Along with the notion of unique content comes keeping the reader at your site for as long as possible. Most of your users at first will be drifters, or users that find your site through Google, glance around and then leave. They generally don’t land on your homepage, but a specific page, so all of your efforts on the homepage will be bypassed. In this case you want to have something on each individual page that can keep users tuned in. This might be a block of related articles or recent entries in the sidebar or a list of your top articles that would be viable for first timers. A more extreme approach but still very realistic, would be including a primary link named something like “First Time Here?” and link it to a page with some general info on how to navigate, what the site is about, etcetera. However, this is generally the same concept as an about page.
Technorati for Bloggers
Technorati is one of the best traffic providers for bloggers. It makes your blog much easier to find when people search by technorati tags. Technorati is also a large blog ranking engine. Based on the number of links to your blog from various websites, your blog is given a rank. The higher your rank the easier your blog is to find when people search for things. A higher rank gives your blog greater credibility in technorati. If you don’t already have a technorati account, get one. After you have setup the main settings, such as your profile, you need to claim your blog. Go to Account and then down the page to Your Blogs. Enter the URL of your blog in the URL field and then hit “Claim this weblog.” Once you’ve done that go to “Configure this Blog” and fill in what you can. Click the checkbox to select “Include this blog in Technorati’s Blog Finder” and fill out as many tags or keywords that accurately represent the content in your blog. When you’ve done that, click “Save Changes” and then grab your claim code. There are two types of codes that you may put somewhere in your blog for technorati to verify that your blog exists and keep track of it.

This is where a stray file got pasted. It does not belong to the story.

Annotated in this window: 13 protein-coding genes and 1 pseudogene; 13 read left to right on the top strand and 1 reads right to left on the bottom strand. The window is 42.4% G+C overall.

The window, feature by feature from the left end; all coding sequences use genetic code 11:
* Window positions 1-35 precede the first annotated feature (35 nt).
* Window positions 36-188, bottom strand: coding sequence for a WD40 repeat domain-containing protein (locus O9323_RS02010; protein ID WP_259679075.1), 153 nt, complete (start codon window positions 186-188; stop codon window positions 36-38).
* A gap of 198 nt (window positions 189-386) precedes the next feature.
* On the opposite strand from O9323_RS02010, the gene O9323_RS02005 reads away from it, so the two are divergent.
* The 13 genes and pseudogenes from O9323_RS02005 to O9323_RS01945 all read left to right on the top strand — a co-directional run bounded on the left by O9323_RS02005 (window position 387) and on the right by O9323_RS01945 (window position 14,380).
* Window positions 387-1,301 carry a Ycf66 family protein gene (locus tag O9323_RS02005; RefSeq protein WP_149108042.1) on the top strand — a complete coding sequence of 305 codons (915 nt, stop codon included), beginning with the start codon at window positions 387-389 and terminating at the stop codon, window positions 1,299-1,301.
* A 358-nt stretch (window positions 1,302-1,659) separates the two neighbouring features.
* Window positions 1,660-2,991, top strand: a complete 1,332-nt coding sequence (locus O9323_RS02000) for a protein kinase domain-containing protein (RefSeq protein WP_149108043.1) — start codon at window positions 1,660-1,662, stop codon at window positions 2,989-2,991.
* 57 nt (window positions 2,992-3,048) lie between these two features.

If you have a blog that is Blogger powered or some other blog host that does not give you direct control of your blog files you will want to use the “Link Code” and post it somewhere on your blog. If you are using a more versatile blog publishing system, such as a custom WordPress or Movable Type installation you should copy the “Embed Code.” You can edit your sidebar, header, or footer file and put it wherever you like. You also have the option of posting a Technorati search box or various links on your blog without altering the code you just pasted. Select the options you like and click “Save Changes.” Everything is done by automatically by Technorati.
You will also want to search for a plugin for your publishing platform that supports Technorati tags. For WordPress users, I recommend Ultimate Tag Warrior. Installation can get a bit complex, so moving to a WordPress theme that has support for UTW, such as K2, is a good idea. Basically, when you post an entry you can supply it with Technorati tags.